How I used animation and imagination to teach students about recycling
By Jennifer Dashef
Jennifer was awarded a Student Achievement Grant funded in partnership with Nickelodeon’s The Big Help.
It is my goal to make my art lessons as meaningful as possible for my students. Each year, I try to include my students’ art work in museums, our public library, and in school art shows. We also culminate each sixth grade year with a final project that is memorable and engaging for my students.
One of our school’s annual goals is to recycle. Last school year, I taught my students how to make Claymation movies and I thought it would be a powerful tool to use the recycling theme to create the short movies. I also wanted to find ways for my students to document their work and preserve it. In addition to filming, I wanted to publish a book that captured all of their claymation stories.
Similar to a movie script, they would need to plan their sets, story lines, and create a bookmap before they began their filming and design. I applied for a NEA Foundation-Nickelodeon Student Achievement Grant to help pay for the materials and support we would need to accomplish this project.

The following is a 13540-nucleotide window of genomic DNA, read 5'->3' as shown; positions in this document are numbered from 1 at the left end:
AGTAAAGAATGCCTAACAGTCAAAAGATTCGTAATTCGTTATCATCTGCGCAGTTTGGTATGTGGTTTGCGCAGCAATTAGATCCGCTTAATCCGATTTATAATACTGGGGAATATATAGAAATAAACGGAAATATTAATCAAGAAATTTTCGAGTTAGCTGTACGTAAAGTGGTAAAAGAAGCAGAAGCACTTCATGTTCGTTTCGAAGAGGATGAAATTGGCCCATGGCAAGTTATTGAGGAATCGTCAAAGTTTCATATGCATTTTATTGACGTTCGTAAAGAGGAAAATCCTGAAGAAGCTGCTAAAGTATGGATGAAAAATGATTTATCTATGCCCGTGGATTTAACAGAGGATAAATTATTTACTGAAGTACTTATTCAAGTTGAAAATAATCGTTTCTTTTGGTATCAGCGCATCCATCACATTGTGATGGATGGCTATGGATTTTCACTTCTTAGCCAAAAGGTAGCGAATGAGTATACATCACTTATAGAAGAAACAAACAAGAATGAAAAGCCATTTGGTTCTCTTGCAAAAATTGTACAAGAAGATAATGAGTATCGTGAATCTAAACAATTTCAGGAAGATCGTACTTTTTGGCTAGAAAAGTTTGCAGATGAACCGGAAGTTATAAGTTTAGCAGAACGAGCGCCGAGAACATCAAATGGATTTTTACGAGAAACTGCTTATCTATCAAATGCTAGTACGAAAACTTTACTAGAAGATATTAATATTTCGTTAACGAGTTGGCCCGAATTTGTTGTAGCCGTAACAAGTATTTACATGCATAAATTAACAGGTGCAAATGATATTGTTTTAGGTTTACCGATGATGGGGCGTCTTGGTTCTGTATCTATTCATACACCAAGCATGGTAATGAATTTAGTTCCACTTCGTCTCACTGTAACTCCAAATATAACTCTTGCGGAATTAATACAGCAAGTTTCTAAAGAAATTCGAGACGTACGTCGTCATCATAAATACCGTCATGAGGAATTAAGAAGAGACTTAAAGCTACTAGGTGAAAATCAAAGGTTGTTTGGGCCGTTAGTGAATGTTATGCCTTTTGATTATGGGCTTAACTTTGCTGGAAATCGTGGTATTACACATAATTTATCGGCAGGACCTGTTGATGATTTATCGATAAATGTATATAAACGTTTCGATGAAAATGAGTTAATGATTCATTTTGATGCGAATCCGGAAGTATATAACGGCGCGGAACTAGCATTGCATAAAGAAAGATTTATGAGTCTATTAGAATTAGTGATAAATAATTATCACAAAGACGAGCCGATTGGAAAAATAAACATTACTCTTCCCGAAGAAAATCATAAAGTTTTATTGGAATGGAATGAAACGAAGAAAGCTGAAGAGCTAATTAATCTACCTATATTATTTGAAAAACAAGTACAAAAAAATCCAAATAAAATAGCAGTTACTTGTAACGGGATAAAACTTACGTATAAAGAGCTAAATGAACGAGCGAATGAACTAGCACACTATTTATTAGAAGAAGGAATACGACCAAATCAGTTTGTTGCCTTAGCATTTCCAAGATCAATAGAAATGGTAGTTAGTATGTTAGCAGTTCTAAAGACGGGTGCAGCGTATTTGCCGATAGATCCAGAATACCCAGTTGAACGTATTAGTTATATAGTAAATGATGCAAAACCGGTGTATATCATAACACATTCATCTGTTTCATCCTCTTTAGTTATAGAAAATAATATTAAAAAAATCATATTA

Throughout the process, the project took on a life of its own. It became a way for the students to learn about the writing and editing process for creating their sets and story lines, and filming their work. In addition, students from an area high school visited our classroom to explain the importance on recycling and how each student can help. They taught our students ways to help save, re-use material, and recycle. It was valuable for my students to learn about the small steps they could take to help prevent wastefulness.
When reflecting on the learning, I believe Marissa Brown’s description of the project is clearly reflected in her summary located on the back cover of our book:
“This book is made up of stories created by sixth grade students. All of the stories related to recycling. My peers and I have worked tremendously hard on this project. It has taught us many things…This process opened our minds to the possible uses of technology in the art room. We used a camera, computer, and the Smartboard in our class in order to complete the claymation movie and photos for our book. We enjoyed learning about the computer programs that are available to us and know we will continue to use them in the future…I think we now have a much deeper understanding about our impact on the Earth. We hope this book inspires many more young readers to recycle in the future.”
I am extremely impressed and proud of my students. They successfully published their work and are now able to share their knowledge with others through sharing their book. This project gave them important skills and abilities that can now be applied to different careers such as journalism, illustration, graphic design, and as authors. This was made possible through the generous support of the NEA Foundation and Nickelodeon grant.